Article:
Saturday, September 17, 2005

 

Just Not So Stories

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Stephen Jay Gould is generally credited with originating the use of the phrase "just so stories" to denote a practice that he deplored in evolutionary biology, which he described as "a speculative style of argument that records anatomy and ecology and then tries to construct historical or adaptive explanations for why this bone looked like that or why this creature lived here". [1] The phrase comes from the name of a children’s book by Rudyard Kipling recounting fanciful stories of the origins of certain animals and their traits.

Intelligent Design proponents frequently accuse "evolutionists" of responding to arguments for design with "just-so stories", particularly in response to Michael Behe’s claims about "irreducibly complex" organs or systems. But what is Behe’s argument but a "just not so story"? [2] He elaborately describes in great detail some microbiologic organ or system and then, instead of attempting to construct an account of its origin as an evolutionist would, he makes an elaborate show of throwing up his hands and saying "I can’t think of how this could evolve".

Setting aside the questions of the validity of Behe’s appeal to teleology, the correctness of his examples and the fairness of his characterizations of evolutionary theory, I want to point out how he and the rest of the ID apologists are violating a concept that might be called "the equivalence of argument". In logic, not to mention anything approaching fair rules of debate, a more than adequate and perfectly relevant reply to the claim "We can’t imagine how this trait could evolve" is "We can!".

The IDers present no empiric evidence for design, they merely contend that (a strawman version) of evolution cannot logically produce certain structures or systems. Nonetheless, they insist that that arguments showing their "logic" to be faulty aren’t sufficient and empiric evidence must be presented as to exactly how every claimed IC system has evolved or the design hypothesis has to be accepted. Behe goes so far as to demand reproduction of the bacterial flagellum in the laboratory in 10,000 generations in order to falsify his claim that it can’t evolve [3], even though he offers nothing more than his mousetrap analogy in support of his position. It is nothing but an Argument from Ignorance and intellectual sleight of hand.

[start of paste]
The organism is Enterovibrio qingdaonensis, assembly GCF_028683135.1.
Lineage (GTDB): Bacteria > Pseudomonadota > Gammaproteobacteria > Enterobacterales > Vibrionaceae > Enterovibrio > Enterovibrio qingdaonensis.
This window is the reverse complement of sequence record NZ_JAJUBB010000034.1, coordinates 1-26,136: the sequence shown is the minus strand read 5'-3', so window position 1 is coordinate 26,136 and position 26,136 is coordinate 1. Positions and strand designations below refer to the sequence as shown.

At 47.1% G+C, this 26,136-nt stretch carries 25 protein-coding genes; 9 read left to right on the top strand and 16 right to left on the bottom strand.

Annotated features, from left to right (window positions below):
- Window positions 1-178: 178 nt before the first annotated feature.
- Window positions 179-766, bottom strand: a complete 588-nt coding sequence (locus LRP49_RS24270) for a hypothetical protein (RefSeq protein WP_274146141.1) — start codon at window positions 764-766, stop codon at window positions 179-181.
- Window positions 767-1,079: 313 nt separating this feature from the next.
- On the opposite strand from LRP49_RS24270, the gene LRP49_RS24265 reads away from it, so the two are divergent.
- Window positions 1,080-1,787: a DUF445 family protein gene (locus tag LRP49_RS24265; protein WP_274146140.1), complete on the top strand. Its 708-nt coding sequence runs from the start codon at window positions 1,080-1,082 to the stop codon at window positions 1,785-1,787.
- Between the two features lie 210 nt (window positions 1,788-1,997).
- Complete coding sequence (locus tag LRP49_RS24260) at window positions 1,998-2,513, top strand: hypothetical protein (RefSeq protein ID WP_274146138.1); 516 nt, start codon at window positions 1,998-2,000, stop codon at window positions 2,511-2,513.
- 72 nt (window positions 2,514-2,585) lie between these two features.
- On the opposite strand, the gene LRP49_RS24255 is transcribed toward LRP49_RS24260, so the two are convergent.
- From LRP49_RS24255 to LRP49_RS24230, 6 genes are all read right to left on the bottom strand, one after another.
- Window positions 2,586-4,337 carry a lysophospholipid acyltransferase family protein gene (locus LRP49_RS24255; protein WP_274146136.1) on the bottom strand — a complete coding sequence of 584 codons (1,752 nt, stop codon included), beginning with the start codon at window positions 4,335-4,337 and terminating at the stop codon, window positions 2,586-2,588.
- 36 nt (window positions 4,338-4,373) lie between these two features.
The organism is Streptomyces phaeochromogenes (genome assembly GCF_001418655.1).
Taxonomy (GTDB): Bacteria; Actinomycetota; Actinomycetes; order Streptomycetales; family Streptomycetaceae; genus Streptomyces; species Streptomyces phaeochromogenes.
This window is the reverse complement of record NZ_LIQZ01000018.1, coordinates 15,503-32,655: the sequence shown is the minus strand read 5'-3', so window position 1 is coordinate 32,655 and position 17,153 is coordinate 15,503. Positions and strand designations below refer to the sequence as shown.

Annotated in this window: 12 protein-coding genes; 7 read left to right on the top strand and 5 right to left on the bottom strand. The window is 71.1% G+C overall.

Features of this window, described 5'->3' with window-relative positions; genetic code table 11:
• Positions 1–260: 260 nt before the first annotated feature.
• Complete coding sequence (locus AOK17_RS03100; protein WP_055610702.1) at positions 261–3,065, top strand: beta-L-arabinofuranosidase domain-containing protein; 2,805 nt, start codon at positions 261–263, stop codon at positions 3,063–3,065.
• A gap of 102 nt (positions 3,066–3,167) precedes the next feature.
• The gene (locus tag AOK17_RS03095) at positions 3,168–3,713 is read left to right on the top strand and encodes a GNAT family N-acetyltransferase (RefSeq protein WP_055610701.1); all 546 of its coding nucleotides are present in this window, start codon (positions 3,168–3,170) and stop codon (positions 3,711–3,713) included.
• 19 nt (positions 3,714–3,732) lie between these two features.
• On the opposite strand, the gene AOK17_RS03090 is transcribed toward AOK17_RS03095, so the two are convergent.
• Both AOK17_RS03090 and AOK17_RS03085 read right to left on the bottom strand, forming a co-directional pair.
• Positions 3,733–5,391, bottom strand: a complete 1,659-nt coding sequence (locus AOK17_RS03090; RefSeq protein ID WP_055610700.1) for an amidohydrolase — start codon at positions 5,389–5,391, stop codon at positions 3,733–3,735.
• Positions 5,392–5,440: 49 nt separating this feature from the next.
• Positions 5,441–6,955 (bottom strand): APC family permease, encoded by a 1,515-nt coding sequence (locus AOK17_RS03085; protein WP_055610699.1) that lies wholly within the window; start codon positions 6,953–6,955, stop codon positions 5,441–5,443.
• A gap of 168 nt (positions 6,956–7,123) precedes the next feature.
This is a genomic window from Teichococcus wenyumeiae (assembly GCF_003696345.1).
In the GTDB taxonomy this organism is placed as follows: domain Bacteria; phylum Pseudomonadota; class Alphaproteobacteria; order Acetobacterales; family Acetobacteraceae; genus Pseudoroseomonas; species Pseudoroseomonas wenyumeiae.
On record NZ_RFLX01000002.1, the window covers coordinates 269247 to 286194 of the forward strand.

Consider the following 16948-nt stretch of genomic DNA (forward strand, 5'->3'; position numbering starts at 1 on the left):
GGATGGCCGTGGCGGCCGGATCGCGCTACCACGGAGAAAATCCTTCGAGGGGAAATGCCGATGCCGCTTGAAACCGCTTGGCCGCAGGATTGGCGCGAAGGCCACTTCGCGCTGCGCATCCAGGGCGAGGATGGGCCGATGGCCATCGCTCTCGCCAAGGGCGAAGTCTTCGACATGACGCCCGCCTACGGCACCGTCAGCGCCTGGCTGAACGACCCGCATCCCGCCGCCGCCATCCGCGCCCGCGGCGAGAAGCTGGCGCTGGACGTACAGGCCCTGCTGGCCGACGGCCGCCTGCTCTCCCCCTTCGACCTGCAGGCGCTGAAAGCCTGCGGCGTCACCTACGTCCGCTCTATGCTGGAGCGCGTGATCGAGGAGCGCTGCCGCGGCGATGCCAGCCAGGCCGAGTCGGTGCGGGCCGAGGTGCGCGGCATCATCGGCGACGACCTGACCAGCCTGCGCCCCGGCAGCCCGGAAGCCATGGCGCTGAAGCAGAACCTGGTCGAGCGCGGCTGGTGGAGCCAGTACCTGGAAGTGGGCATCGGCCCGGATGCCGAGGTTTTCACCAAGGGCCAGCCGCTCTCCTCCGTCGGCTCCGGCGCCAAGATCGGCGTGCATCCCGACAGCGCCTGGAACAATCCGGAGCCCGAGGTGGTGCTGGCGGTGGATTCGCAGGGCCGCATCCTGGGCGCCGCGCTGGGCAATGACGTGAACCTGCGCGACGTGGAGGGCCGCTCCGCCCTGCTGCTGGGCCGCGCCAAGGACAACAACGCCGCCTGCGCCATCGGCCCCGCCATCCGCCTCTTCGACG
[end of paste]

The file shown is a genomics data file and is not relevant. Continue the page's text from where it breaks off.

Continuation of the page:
The problem here is not that many people believe in a creative God, as demonstrated by the fact that many deeply religious people have no problem reconciling their belief in that God with the science of evolution. The problem is that IDeologists are making, without evidence, the extraordinary claim within science that not only is there a God but that he can be caught in a mousetrap.

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[1] From: "Introduction" to Björn Kurtén, Dance of the Tiger: A Novel of the Ice Age. N.Y.: Random House, 1980. Pp. xvii-xviii. (c)1980, Random House, Inc. quoted at "Stephen Jay Gould On..." page at the "Stanford Presidential Lecture Series in the Humanities and Arts". It should be noted that others consider these scenarios to be hypotheses that stand or fall based on the predictions they make and how they correspond to real world data. Which view is right, and how often, is beyond the scope of this post.

[2] Credit for this coinage, as far as I know, should go to John Wendt in a post on 02-13-2005 to the ARN Design Forum board.

[3] Behe, Michael J., 2000. "Philosophical Objections to Intelligent Design: Response to Critics".
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